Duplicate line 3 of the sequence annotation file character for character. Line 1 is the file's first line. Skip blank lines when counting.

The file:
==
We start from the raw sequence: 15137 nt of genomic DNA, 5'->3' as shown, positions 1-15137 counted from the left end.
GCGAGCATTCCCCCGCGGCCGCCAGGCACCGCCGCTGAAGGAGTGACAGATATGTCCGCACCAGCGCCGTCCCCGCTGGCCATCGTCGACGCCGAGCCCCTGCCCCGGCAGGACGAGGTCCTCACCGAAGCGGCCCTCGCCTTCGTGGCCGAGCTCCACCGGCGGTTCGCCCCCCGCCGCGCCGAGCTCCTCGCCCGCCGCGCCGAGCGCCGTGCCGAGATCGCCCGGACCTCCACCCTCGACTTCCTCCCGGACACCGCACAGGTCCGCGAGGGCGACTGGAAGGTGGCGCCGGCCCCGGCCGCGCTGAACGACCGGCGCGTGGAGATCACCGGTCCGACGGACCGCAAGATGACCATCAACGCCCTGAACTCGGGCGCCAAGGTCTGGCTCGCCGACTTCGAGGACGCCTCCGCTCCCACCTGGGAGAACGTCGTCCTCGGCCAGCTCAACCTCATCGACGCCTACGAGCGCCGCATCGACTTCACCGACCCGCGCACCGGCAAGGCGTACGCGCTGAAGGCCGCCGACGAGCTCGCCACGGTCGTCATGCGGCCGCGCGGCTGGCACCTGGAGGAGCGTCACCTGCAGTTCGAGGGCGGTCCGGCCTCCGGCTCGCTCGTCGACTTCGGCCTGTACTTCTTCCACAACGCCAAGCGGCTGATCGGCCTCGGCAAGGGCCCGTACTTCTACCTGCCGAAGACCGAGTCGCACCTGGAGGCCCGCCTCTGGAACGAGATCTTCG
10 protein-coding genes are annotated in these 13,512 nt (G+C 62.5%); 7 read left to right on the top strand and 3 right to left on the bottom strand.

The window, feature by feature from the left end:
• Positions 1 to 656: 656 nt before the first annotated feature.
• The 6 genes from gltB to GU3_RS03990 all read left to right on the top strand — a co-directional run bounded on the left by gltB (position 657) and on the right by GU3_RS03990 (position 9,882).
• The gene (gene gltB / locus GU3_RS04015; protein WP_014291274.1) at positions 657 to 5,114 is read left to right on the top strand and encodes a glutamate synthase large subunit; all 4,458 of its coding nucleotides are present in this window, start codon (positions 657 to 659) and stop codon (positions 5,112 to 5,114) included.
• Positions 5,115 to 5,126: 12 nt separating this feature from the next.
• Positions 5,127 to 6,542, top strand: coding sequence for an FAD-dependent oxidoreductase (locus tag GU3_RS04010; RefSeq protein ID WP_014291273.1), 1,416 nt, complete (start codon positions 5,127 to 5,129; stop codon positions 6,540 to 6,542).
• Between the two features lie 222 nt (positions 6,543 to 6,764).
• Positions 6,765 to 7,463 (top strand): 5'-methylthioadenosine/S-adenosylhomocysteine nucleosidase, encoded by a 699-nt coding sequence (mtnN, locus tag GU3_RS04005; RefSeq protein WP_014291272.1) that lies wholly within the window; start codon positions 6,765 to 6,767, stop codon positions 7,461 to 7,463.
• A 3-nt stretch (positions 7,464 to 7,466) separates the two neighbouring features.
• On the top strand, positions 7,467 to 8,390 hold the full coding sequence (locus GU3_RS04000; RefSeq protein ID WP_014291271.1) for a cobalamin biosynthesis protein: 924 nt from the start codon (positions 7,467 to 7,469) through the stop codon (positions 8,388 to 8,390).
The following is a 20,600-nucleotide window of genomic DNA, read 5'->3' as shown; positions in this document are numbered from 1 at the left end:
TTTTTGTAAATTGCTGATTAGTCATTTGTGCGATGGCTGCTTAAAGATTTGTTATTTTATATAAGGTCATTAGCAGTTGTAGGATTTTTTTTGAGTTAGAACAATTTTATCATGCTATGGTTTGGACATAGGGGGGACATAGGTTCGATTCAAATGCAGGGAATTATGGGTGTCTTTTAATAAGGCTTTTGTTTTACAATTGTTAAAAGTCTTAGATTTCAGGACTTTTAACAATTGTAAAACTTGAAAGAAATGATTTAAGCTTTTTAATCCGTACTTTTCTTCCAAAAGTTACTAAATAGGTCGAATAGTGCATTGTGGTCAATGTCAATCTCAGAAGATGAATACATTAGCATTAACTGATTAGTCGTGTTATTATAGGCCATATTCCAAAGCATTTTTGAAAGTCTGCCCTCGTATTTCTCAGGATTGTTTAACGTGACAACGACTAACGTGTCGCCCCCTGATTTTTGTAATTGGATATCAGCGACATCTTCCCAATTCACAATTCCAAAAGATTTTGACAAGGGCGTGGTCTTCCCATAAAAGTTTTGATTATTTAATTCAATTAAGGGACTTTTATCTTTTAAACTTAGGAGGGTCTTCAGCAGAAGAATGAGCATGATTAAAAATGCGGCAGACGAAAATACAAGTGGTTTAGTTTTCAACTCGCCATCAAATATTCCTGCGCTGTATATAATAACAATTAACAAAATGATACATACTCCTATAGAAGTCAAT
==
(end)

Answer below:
10 protein-coding genes are annotated in these 13,512 nt (G+C 62.5%); 7 read left to right on the top strand and 3 right to left on the bottom strand.